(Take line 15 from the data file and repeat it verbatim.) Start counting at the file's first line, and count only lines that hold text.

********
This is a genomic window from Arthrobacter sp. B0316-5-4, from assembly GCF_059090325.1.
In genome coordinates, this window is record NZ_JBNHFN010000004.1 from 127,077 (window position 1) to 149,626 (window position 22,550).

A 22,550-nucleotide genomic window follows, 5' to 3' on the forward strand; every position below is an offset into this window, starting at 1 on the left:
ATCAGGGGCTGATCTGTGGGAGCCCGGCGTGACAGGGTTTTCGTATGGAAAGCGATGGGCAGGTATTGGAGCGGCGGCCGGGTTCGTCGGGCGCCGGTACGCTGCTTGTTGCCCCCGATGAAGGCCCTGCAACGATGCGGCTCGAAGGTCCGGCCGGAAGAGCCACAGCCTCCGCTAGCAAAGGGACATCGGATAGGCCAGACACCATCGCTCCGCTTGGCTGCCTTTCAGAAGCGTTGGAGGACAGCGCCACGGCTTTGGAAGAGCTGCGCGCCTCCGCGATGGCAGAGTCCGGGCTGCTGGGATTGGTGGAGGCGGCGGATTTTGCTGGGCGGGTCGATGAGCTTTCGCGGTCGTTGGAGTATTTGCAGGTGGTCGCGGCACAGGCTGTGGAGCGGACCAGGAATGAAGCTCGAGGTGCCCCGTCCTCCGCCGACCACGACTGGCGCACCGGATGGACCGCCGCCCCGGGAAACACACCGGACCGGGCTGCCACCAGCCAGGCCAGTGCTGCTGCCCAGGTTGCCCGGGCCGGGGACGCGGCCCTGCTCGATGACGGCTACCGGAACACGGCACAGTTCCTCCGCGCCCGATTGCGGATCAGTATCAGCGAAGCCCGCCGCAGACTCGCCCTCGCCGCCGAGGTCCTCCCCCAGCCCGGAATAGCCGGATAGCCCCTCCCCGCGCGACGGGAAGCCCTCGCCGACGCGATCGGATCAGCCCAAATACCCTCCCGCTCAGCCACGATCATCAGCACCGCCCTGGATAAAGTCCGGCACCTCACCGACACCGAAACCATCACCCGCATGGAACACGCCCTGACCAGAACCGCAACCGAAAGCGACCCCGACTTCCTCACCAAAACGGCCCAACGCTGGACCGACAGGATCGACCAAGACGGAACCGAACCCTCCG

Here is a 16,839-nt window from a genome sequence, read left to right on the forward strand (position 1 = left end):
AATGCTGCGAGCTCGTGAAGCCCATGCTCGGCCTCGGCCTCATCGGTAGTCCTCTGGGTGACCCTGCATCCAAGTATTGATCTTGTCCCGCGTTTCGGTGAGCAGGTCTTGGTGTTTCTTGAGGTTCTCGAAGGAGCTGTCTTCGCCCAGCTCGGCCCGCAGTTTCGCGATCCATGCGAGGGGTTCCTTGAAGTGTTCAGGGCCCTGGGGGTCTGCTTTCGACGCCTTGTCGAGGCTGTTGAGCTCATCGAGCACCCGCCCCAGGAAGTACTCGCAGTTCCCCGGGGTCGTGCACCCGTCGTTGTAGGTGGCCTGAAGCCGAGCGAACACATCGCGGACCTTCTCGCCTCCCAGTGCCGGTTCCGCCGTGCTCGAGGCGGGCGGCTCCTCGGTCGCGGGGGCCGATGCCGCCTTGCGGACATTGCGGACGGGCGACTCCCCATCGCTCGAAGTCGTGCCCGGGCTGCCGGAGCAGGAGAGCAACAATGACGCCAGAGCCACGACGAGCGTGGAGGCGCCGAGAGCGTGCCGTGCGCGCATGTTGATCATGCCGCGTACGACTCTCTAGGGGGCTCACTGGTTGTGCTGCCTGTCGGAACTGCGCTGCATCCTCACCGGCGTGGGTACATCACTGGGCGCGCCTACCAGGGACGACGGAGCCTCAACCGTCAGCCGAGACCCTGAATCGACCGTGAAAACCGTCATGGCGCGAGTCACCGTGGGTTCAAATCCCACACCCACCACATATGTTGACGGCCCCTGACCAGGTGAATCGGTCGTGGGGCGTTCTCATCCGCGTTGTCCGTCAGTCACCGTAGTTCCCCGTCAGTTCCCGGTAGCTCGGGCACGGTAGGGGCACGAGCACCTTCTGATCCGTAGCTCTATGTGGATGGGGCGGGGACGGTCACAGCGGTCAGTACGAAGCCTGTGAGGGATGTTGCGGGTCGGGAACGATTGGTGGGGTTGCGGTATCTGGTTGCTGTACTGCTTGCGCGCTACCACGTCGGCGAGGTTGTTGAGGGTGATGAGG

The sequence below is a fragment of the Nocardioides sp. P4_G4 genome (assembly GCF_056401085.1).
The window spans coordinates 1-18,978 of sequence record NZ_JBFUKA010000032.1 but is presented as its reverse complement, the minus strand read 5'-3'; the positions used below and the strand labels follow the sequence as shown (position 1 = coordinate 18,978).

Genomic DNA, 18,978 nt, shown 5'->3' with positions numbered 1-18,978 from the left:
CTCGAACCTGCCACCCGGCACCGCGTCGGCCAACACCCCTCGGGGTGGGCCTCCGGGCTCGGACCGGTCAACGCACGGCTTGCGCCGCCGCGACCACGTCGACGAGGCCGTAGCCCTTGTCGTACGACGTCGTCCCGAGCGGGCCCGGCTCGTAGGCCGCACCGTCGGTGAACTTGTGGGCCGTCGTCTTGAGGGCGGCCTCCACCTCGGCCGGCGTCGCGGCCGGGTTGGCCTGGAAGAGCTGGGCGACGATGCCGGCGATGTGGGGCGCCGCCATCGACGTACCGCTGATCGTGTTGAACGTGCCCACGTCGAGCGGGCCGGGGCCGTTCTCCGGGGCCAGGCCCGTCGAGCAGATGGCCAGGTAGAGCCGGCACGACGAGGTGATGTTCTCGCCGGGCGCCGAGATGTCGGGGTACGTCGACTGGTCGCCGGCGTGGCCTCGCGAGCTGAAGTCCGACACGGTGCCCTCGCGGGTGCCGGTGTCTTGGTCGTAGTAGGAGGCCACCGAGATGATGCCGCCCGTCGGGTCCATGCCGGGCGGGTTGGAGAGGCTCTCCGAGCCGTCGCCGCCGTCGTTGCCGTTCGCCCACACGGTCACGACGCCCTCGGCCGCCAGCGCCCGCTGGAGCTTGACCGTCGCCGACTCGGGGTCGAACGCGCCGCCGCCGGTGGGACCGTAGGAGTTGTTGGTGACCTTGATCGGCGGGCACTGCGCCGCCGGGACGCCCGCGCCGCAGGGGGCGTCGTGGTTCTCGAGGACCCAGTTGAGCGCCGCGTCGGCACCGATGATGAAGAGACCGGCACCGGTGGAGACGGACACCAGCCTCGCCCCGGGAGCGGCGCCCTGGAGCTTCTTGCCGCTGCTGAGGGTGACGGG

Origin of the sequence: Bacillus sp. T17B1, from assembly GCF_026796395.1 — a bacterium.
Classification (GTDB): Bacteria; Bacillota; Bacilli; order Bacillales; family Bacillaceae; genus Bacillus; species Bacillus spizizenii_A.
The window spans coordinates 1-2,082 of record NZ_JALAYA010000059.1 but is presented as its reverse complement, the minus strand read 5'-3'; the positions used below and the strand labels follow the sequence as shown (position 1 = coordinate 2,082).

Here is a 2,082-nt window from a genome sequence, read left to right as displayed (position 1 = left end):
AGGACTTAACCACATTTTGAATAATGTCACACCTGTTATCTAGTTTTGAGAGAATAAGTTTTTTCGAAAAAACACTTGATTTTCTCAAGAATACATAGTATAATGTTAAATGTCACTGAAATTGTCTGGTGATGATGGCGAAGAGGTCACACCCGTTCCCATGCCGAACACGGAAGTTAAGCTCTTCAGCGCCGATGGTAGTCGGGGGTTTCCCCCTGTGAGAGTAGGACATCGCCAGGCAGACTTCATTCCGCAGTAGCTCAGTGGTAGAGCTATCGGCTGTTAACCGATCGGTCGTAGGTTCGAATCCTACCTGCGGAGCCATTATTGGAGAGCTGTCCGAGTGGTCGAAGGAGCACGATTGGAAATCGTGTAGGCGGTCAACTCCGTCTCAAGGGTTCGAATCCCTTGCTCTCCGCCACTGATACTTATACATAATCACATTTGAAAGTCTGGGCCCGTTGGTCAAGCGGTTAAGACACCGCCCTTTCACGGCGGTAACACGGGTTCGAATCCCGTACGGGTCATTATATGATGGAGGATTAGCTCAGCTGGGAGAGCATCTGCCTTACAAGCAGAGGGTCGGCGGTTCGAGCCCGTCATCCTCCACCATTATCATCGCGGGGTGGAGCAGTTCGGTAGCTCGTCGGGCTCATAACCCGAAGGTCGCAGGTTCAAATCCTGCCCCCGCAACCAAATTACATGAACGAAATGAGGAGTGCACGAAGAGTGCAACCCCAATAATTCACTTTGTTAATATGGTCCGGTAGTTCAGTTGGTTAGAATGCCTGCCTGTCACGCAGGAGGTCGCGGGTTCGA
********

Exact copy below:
AGGACTTAACCACATTTTGAATAATGTCACACCTGTTATCTAGTTTTGAGAGAATAAGTTTTTTCGAAAAAACACTTGATTTTCTCAAGAATACATAGTATAATGTTAAATGTCACTGAAATTGTCTGGTGATGATGGCGAAGAGGTCACACCCGTTCCCATGCCGAACACGGAAGTTAAGCTCTTCAGCGCCGATGGTAGTCGGGGGTTTCCCCCTGTGAGAGTAGGACATCGCCAGGCAGACTTCATTCCGCAGTAGCTCAGTGGTAGAGCTATCGGCTGTTAACCGATCGGTCGTAGGTTCGAATCCTACCTGCGGAGCCATTATTGGAGAGCTGTCCGAGTGGTCGAAGGAGCACGATTGGAAATCGTGTAGGCGGTCAACTCCGTCTCAAGGGTTCGAATCCCTTGCTCTCCGCCACTGATACTTATACATAATCACATTTGAAAGTCTGGGCCCGTTGGTCAAGCGGTTAAGACACCGCCCTTTCACGGCGGTAACACGGGTTCGAATCCCGTACGGGTCATTATATGATGGAGGATTAGCTCAGCTGGGAGAGCATCTGCCTTACAAGCAGAGGGTCGGCGGTTCGAGCCCGTCATCCTCCACCATTATCATCGCGGGGTGGAGCAGTTCGGTAGCTCGTCGGGCTCATAACCCGAAGGTCGCAGGTTCAAATCCTGCCCCCGCAACCAAATTACATGAACGAAATGAGGAGTGCACGAAGAGTGCAACCCCAATAATTCACTTTGTTAATATGGTCCGGTAGTTCAGTTGGTTAGAATGCCTGCCTGTCACGCAGGAGGTCGCGGGTTCGA